Donald Trump gave ground on his threat to close the border this week, saying that Mexico had one year to stop the flow of drugs and migrants into the U.S. or he would slap tariffs on cars manufactured there and close the border.
Trump told reporters at the White House, “We’re going to give them a one-year warning and if the drugs don’t stop or largely stop, we’re going to put tariffs on Mexico and products, in particular cars. And if that doesn’t stop the drugs, we close the border.”
Trump’s threat to shut the U.S. border with Mexico came in response to the ever-growing number of Central American asylum seekers who are traveling the entire length of Mexico to show up at the U.S. border. The president called out Mexico for not enforcing their own immigration laws.
He said that Mexico had “unbelievable” and “powerful” immigration laws and that such a threat would be a “powerful incentive” for it to act.
The warning is a step back from the threat he issued last week, when he threatened to close the border this week unless Mexico stopped “all illegal immigration” into the U.S.
On Tuesday, his stance appeared to soften, when he told reporters that Mexico had started taking further measures to stop migrants travelling into the U.S., and White House officials said that closing the border was one of a number of options on the table.
“So Mexico has, as of yesterday, made a big difference. You’ll see that — because few people, if any, are coming up,” he said Tuesday. “And they say they’re going to stop them. Let’s see.”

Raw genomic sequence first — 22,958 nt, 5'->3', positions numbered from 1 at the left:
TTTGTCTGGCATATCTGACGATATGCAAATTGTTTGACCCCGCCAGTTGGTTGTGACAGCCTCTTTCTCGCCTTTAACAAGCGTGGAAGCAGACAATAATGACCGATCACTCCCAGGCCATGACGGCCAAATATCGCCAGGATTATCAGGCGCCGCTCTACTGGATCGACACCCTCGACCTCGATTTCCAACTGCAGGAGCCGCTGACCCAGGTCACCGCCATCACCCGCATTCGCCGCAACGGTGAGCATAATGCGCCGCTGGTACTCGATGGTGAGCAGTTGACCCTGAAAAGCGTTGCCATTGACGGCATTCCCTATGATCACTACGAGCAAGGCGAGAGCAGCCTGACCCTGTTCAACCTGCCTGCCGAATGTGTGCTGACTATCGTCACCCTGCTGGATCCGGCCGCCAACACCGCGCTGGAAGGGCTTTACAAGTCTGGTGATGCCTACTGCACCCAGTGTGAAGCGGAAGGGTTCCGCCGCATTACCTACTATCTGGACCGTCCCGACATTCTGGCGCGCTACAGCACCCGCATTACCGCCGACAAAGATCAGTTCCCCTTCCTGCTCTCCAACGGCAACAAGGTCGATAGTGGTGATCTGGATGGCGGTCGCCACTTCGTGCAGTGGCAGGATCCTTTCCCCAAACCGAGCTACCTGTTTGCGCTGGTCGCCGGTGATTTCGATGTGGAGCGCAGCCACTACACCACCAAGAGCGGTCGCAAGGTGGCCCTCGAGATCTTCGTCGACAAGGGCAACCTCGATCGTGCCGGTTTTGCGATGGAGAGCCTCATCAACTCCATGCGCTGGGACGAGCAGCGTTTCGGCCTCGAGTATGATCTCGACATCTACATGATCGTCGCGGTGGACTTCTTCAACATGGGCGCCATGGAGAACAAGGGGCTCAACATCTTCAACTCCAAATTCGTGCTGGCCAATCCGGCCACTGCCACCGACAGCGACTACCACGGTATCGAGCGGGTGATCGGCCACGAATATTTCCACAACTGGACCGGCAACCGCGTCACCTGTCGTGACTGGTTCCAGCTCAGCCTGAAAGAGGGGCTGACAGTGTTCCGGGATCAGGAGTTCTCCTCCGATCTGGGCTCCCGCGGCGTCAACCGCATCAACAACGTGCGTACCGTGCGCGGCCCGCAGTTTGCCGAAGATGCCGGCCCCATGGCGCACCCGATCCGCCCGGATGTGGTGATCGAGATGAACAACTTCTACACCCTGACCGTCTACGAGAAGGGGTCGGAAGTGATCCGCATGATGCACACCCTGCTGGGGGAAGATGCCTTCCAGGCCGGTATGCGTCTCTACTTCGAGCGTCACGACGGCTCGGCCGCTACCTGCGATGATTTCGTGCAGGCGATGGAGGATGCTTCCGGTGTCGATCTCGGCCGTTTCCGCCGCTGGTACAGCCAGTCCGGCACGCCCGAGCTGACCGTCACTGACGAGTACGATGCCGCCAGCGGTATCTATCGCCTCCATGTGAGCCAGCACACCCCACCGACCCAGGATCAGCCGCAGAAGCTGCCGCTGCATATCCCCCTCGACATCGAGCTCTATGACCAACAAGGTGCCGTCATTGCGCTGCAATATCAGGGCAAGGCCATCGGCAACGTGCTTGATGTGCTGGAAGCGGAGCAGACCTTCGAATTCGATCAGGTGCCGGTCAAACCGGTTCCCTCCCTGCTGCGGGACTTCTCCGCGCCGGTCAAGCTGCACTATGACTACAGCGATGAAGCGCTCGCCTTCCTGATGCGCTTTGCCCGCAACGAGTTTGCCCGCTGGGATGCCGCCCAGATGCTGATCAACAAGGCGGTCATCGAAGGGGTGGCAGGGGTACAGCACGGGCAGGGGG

No one doubts that Mexico could do a much better job at policing its border to prevent at least some of the tidal wave of drugs entering the U.S. And its actions to actually facilitate the travel of Central American migrants who enter Mexico illegally to travel hundreds of miles to reach the U.S. border is inexcusable.
But closing the border would be economically damaging to both countries with one of the unintended consequences being an increase in illegal immigration from Mexico.
If Mexico has, indeed, committed to enforcing its immigration laws we should see a dramatic slowing of new arrivals seeking asylum at the border. It couldn’t come at a better time, as President Obama’s own border chief, Mark Morgan, appears willing to say what most Democrats refuse to acknowledge.
“We’re experiencing a crisis at the southern border at a magnitude never seen in modern times, it’s unprecedented,” Morgan, who served as the head of U.S. Border Patrol during the Obama administration, told the Senate Homeland Security Committee.
Morgan made the remarks after Customs and Border Protection (CBP) said that more than 76,000 migrants were detained in February — the highest number of apprehensions in 12 years — and were on pace for more than 100,000 apprehensions in March.
Will Mexico really put a stop to this “unprecedented” invasion? Stay tuned.
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